Posts Tagged ‘Harbour Porpoise


A ray of sunshine on a day of dead things

I rejoice in the natural world. I don’t normally seek out dead things. It just so happened in the wake of the storm surge we had at the end of last week ‘dead things’ were littered on the beach.

I have never seen so many Sunstars cast up on a high tide. Flatfish were everywhere; as were Starfish and Beaded Anemones. If that wasn’t enough then a Common Cuttlefish, a Harbour Porpoise and for those that want to ‘go large’ a Minke Whale were also brought in by the sea. Most of you will know of the Norfolk Cetacean site. The Harbour Porpoise and Minke Whale are dealt with there Also on the tideline was a Guillemot. Not the usual brown upperparts on this bird; but black Razorbill like feathering. A northern race perhaps? – even seeing this was not the best moment of the day. That came in the form of Miss Nola McCallum. Very pretty without a doubt; but even that was eclipsed by her best attribute. I watched as she knelt aside the guillemot and carefully separated its toes to examine the webbing. Her inquisitive nature and obvious unbridled passion for the natural world filled my heart with hope. Genes no doubt gleaned from her artist and naturalist father, James.


Common Cuttlefish

Beadlet Anemone



Don’t you just love Mull

When I awoke the day before yesterday the weather was still fine and calm; not a ripple on the waters of Tobermory Harbour… an ideal morning to go by boat to the Cairns of Coll before the wind got up later in the day.

As part of our trip to Mull we sail out passed the end of Ardnamurchan peninsula to the cluster of islands at the northern tip of Coll – twenty odd miles. This is Gods own piece of water with all the seabirds you could possibly muster coming to feed within upwelling currents. Throw a couple of White tailed Eagles into the mix of two Skua species, four species of Auk and rafts of Manx Shearwaters and you have a cocktail of birds that is difficult to find anywhere else. Before the weather deteriorated the main players came to the party. A couple of Minke Whales. The first small and active; difficult to photograph. The second was a large animal; slower and easier to focus upon. This one showed to all the group.

As the mammal surfaced to breathe it showed its rostrum and splashguard. The dorsal fin had a small nick in the base of the leading edge – if it’s photographed again or has been previously it should be recognisable.

Harbour Porpoise showed briefly but the healthy colony of Grey and Common Seals showed almost laughable curiosity as we sailed between the islands.

We tipped over one hundred species of bird and nine mammals that day with still a few days of the tour and a stopover in Lancashire set to increase the totals by many more. Don’t you just love Mull!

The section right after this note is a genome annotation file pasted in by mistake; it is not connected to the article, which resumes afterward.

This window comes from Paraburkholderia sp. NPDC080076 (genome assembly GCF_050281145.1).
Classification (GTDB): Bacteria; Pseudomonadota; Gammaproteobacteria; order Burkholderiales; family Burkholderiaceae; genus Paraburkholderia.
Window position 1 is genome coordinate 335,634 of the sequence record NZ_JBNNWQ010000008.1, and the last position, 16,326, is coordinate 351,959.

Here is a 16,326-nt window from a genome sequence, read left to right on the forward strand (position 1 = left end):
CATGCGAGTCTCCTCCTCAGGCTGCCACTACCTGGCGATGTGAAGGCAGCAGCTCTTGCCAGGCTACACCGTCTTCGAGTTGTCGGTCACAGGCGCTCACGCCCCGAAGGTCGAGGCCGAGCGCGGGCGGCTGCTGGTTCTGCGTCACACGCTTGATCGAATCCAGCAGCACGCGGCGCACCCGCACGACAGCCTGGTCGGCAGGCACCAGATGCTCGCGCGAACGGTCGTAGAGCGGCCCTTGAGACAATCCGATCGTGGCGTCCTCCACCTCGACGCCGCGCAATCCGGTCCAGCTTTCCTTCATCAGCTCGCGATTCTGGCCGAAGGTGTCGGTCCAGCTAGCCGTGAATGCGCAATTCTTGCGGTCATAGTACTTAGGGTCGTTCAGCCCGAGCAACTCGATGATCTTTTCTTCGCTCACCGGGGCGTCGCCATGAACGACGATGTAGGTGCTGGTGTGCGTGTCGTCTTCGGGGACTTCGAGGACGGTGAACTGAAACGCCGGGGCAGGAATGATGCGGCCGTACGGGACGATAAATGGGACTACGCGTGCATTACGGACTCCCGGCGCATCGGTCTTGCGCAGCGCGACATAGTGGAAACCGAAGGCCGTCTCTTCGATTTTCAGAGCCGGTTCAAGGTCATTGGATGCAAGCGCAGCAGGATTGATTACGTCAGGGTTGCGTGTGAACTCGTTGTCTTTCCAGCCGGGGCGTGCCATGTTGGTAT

Minke Whale

Minke 2


Seawatch Foundation – Local Events

A couple of events in which you may be interested if you live in Norfolk:
Firstly on Sunday 21st July there will be an afternoon of talks and entertainment offered by Seawatch Foundation at Cley Village Hall from 2.30 to around 4.30pm – ever wanted to know more about cetaceans … here’s your chance. An ask the experts panel will answer all your questions … but don’t make them too hard … as I’m one of the members of the panel.
Secondly on Saturday the 27th July Sharon and I will be doing a Seawatch as part of the Sea Watch Foundation National Whale & Dolphin Watch. We will be on the bench on the Promenade below Clifton Way in Overstrand from 9am until 5pm. If you care to join us for a spell you would be made most welcome.
Hopefully we’ll be seeing at least some Harbour Porpoise or maybe … just maybe, if we are very lucky, one or two of these…

Common Dolphin photographed on our trip to Scotland last month.
Common Dolphin


Breaking the surface

We watched from the cliff tops more in hope than anticipation on Wednesday. Overstrand is not sat on the best seawatching promontory but it has some reasonable cliffs where you can perch to look north out to sea. A steady south westerly had been gently blowing all day; no conducive to anything rare but we were just after a few bits and pieces … and it was nice just to sit and watch the sea in a gentle warm breeze and chat occasionally with passers-by.

A Shag was first to appear on the sea. Scarce in these parts it was joined by Red throated Divers most showing the summer plumage feature that gave them their name. A steady passage of Gannets was punctuated with Dark Phase Arctic Skuas chasing Arctic and Common Terns. The odd Guillemot on the sea diving under the surface as the Skuas passed overhead. In the distance a formation could be seen coming in over the horizon – were they Cormorants or Geese – head on they were difficult to discern. It wasn’t long before their short dark necks and heads gave the game away. Pink footed Geese are a sure sign winter is around the corner. As we were about to go home a dark arc broke the surface of the greyness in front of us. It was one of those occasions when you think did I see it or didn’t I?  A little concentration on the same patch of water saw another fin break the surface and then another. All together we counted five Harbour Porpoise one of which was a smaller young animal; always nice to see.

You may already be aware I have started a Norfolk Cetacean Website at  ; what you may not be aware is that you can register to receive e-mails to update you on recent sightings and if you’re into social networking you can receive Tweets for sightings too! All this however depends on people submitting their sightings … so if you see anything interesting break the surface of the sea around Norfolk let me know!


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Jun 2023


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